12001 Main Street, Bellevue WA 98005
https://bellevuebotanical.org/garden-dlights/
click here to get tickets

  • Dates/Times:Open nightly 11/24/18 – 12/30/18  |  4:30 – 9:00 pm
  • Cost:$5 per person (ages 10 and under are free)
  • Promotion:Free admission nights on November 24, 25, 26, 27, 28 & 29
  • Parking:Premium parking is $5 per car in the Garden’s lot (cash only) as space allows OR park for free at Wilburton Hill Park
  • Food: Hot drinks and snacks are available at the Aaron Education Center
  • Activities:Gingerbread village, live music
  • Holiday Closures:None

Image courtesy of https://gardendlights.org/


Snowflake Lane at the Bellevue Collection

Bellevue Way & NE 8th Street, Bellevue WA 98004
http://snowflakelane.com/


Christmas Ship Festival

Launch locations include Lake Union Park, Kirkland City Dock, Hyatt Regency Lake Washington, Des Moines Marina, Port of Poulsbo, Seattle Waterfront – Pier 55, Tacoma (Dock Street Marina), Edmonds, and Shilshole Bay Marina

www.argosycruises.com
click here to get tickets


Ivar’s Clam Lights at Gene Coulon Memorial Beach Park

1201 Lake Washington Blvd N, Renton, WA 98056
https://rentonwa.gov/clamlights

  • Dates/Times:Open nightly 11/30/18 – 1/1/19 | 5 – 9 pm
  • Cost:Free for all ages
  • Parking: Park for free at the Gene Coulon Memorial Beach Park parking lot
  • Kickoff Event on November 30th, 2018, 5:30-8:30:Music, selfie-station with Santa & Mrs. Claus in their sleigh, official lighting ceremony, Parade of Boats viewing, and a visit from the Christmas Ship and Dickens Carolers
  • Holiday Closures:None

Westlake Center Tree Lighting & Holiday Activities

400 Pine St., Seattle, WA 98101 (Westlake Park)
http://redtri.com/seattle/westlake-center-tree-lighting/

  • Dates/Times:Tree lighting ceremony on 11/23/18 at 4:30 pm.  Holiday market Fri-Sun beginning 11/23 through 12/23.  Carousel and other festive attractions through January 1st, 2019
  • Cost:Free for all ages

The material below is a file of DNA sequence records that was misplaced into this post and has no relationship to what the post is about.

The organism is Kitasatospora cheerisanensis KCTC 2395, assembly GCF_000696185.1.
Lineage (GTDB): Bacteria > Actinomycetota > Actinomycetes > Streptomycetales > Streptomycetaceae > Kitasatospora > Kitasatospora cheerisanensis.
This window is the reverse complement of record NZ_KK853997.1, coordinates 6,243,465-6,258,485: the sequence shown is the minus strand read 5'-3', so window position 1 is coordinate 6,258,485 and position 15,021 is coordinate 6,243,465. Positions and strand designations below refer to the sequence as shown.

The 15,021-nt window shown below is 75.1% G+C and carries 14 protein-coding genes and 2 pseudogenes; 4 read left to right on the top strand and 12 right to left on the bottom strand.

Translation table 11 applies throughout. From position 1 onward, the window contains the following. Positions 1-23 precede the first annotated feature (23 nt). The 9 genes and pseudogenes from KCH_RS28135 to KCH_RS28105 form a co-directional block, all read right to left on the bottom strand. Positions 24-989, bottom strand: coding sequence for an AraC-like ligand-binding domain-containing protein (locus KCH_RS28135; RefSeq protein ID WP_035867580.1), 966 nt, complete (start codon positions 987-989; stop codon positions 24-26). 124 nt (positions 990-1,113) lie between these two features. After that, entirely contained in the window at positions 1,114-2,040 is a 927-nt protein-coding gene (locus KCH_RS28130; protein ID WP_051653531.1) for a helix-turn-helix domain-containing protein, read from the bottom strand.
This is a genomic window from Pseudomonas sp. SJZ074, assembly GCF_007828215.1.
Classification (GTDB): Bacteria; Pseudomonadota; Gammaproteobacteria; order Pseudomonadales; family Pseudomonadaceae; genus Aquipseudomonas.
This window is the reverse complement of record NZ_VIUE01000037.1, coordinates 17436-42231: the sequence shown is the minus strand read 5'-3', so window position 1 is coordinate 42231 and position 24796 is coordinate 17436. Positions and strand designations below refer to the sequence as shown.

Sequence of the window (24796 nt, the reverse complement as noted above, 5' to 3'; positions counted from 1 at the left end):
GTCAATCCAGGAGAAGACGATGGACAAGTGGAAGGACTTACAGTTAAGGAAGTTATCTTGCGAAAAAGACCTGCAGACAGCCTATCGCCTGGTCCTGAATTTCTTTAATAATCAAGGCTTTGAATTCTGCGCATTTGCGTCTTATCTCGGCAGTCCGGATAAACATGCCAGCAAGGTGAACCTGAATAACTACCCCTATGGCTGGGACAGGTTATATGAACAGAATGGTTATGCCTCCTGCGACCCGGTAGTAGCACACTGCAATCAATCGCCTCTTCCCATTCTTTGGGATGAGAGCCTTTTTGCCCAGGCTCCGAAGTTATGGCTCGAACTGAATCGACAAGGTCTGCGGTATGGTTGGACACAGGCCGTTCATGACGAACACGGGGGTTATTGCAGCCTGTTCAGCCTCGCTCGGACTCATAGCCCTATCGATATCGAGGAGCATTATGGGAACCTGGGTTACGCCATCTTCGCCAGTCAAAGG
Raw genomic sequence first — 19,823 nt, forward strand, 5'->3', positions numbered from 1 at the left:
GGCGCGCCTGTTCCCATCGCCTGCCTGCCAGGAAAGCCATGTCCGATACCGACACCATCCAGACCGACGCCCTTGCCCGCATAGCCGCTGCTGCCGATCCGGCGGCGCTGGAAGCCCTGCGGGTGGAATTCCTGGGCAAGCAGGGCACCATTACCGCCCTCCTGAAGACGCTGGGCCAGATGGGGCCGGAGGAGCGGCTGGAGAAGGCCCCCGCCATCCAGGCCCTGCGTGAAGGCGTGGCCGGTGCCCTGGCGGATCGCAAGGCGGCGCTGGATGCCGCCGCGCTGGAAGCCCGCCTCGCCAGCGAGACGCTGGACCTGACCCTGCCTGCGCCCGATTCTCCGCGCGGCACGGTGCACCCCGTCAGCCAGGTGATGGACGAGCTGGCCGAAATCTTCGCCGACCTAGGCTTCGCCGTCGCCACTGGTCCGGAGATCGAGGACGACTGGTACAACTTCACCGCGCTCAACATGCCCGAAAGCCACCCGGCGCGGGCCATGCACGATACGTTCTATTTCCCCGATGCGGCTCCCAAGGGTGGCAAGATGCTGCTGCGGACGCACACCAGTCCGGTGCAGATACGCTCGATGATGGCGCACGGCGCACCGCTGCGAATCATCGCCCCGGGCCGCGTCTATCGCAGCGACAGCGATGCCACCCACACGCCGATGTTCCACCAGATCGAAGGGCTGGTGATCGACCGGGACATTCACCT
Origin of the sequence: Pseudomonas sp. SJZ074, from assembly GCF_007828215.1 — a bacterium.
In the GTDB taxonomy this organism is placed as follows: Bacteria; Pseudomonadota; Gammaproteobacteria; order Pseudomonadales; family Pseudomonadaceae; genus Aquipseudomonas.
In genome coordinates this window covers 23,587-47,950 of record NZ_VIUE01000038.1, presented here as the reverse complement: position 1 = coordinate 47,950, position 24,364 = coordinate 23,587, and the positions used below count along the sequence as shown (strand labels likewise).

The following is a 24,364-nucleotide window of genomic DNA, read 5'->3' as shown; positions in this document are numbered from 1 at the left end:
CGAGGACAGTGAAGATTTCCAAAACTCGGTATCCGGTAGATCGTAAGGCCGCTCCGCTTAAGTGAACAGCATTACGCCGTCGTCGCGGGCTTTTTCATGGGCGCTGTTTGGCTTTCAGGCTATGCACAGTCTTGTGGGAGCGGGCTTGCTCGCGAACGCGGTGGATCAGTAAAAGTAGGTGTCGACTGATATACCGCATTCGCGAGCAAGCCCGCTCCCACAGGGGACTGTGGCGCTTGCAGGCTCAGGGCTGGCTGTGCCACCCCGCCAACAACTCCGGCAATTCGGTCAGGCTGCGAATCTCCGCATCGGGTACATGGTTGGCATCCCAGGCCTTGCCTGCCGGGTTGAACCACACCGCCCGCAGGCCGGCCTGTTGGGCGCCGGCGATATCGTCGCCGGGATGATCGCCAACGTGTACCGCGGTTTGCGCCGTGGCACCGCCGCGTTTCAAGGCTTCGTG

• Parking: Access the Republic Parking garage from Olive Way between 4th & 5th Ave, or check out this interactive map of city parking
  • Activities: Carousel, Holiday Market at Westlake Park

Image courtesy of http://redtri.com


Zoolights at Point Defiance Zoo & Aquarium

5400 N Pearl St, Tacoma, WA 98407
www.pdza.org/event/zoolights
click here to get tickets

  • Dates/Times:Open nightly 11/23/2018 – 1/6/2019  |  5 – 9 pm
  • Cost:$10-$12 (free for kids 2 & under)
  • Promotions: $6 for zoo members; Scout discount night 12/4; Military discount nights Nov. 26, 28 & Dec. 3, 5, 10, 12, 17, & 19
  • Parking:Free parking in zoo lots (carpooling recommended)
  • Food: Warm drinks & treats available at the cafe and kiosks
  • Activities: Camel rides, carousel, aquarium, Kids’ Zone with animals
  • Holiday Closure:12/24
https://www.pdza.org/wp-content/uploads/2018/05/Hero-zoolights-1440x500.jpg
This article was put together and originally posted on windermeremercerisland.com/blog
Enjoy – Cheers!
Posted on November 27, 2018 at 10:13 pm
Caleb Jessup | Category: Uncategorized

What to Expect From Property Taxes in Washington State in 2018-2019

Why have property taxes gone up so much in Washington State this year and what can we expect them to do in 2019? Windermere Chief Economist Matthew Gardner answers the question that many homeowners are asking.

This post originally appeared on the Windermere Blog.

Posted on June 27, 2018 at 7:45 pm